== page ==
The sign on the door and the empty parking lot told me the meeting was canceled. I left the car running and walked to the locked entrance to read the black words on white paper.


Damn. I shaved for this. On a Saturday,

Since I was out and dressed like an adult, I called Chrissy to see if we needed anything at the supermarket. Our pantry is stocked for a nuclear holocaust, but I needed to do something, to be somewhere.

The Price Chopper on Taylor Hill is on the way home. Just a handful of cars in the lot. Plenty of carts to choose from. I picked one with squeaky wheels and trudged inside. The place was very quiet. I don’t remember whether the Muzak was playing, but the silence was much louder.

Staff outnumbered customers, restocking shelves that lately have been emptied as quickly as they’re filled. Everyone smiled and said hello. A few chatted amiably about how strange everything is now at distances far shorter than the recommended six feet.

A woman wearing a surgical mask walked past as I plucked two of the six remaining packs of toilet paper from the barren shelf. I smiled politely. The crinkles around her eyes said she did, too.

At the checkout, three lovely ladies of the age that makes them prime targets of the virus rang up orders and bagged the groceries we probably don’t need. My cashier came around the register to scan the two packs of bottled water I left in the cart. They were all wearing purple surgical gloves. God knows how many customers they trade vapor droplets with on a given shift.

This one is very thankful they were there.

“Thank you all for being here,” I said. “I don’t know what we’d do without you.”

“You’re welcome,” my cashier said, turning to the others to say, “It’s nice to hear that.”

I hope those ladies hear it many times today.

In the parking lot, I watched the young man who collects the carts. He sprayed his hands with sanitizer, rubbed then together and clapped like a quarterback breaking a huddled. I smiled and waved as he marched to the cart stall. He didn’t notice, but I noticed him.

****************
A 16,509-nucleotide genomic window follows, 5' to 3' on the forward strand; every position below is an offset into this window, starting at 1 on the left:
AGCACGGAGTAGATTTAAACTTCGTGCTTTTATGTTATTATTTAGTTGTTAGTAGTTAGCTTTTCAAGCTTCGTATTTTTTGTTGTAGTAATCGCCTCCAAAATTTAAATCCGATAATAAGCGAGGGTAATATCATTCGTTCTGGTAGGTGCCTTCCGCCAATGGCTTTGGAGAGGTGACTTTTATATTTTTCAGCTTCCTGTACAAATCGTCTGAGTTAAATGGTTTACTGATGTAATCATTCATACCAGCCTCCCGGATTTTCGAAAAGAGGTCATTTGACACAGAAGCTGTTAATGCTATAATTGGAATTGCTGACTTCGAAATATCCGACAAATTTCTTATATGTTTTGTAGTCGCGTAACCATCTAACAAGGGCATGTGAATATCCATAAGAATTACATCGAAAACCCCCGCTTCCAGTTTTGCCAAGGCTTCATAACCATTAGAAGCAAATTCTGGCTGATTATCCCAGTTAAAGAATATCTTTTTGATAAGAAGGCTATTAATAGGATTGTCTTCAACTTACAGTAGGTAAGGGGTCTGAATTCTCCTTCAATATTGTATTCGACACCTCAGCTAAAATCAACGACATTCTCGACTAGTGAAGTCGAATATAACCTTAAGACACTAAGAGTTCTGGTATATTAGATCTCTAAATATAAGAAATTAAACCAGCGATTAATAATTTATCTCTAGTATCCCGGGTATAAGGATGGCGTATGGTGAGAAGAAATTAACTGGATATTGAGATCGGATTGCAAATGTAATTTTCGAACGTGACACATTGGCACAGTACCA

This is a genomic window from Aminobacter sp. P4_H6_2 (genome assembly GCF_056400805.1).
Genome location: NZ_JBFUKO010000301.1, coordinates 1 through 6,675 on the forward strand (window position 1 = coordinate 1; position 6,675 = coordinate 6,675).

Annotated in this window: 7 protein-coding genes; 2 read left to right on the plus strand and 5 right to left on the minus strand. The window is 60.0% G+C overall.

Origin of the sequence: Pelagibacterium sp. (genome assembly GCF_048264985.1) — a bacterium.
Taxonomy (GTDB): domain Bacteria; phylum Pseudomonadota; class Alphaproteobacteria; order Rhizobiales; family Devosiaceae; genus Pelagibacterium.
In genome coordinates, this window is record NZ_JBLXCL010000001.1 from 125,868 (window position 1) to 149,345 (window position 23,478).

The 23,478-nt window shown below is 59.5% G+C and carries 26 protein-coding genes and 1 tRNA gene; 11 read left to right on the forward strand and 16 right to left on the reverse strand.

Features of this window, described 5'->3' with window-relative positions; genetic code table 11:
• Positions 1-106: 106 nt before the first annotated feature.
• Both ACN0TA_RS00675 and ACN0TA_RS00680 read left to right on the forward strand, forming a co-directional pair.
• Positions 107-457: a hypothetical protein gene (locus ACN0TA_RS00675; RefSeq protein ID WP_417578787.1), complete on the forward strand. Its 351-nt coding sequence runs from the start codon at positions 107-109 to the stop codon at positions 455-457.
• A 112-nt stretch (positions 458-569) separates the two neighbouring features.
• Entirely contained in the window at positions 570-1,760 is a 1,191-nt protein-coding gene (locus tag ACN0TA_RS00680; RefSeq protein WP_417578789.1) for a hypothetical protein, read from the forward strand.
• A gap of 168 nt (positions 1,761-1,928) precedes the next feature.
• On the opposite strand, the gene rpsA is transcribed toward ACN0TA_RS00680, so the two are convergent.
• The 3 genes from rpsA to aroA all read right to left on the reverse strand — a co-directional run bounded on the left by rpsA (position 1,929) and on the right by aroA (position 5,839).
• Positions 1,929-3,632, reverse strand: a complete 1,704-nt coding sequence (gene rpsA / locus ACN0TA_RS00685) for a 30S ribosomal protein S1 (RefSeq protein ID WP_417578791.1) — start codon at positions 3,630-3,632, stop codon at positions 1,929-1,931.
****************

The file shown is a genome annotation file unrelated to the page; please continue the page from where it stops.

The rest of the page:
We talk a lot about the bravery of nurses, doctors and first responders on the front lines of this crisis, and rightly so. We should not ignore the bravery of those who stock shelves, stand at registers and deliver our takeout orders. The young man who collects carts is working through this, too.

So are we. The Times=Tribune will continue to provide the hard news coverage of the crisis you need, like Staff Writer Frank Wilkes Lesnefsky’s interview with a Clarks Summit man infected with the coronavirus. Read the story here.

We also want you to know not all the news is bad. We are committed to bringing you at least one story of hope in each edition, a warm smile tucked between the cold morning headlines.

Today, Staff Writer Kathleen Bolus reports on Scranton restaurants teaming with the University of Scranton, Scranton Tomorrow and the Friends of the Poor to help feed low-income residents during the pandemic. Read her story here.

How did you spend this strange day? Maybe in the office, or at home with the kids. Maybe you’re a service worker, first responder or medical professional. Maybe there’s an unsung hero or someone who’s really struggling in your neighborhood we should know about. Email me at or and I’ll share your stories here.

The Times-Tribune is still here, and so are you. We will get through whatever comes next together, one day at a time. Hang in there, hunker down and wash your hands. And thank everyone you see at the supermarket.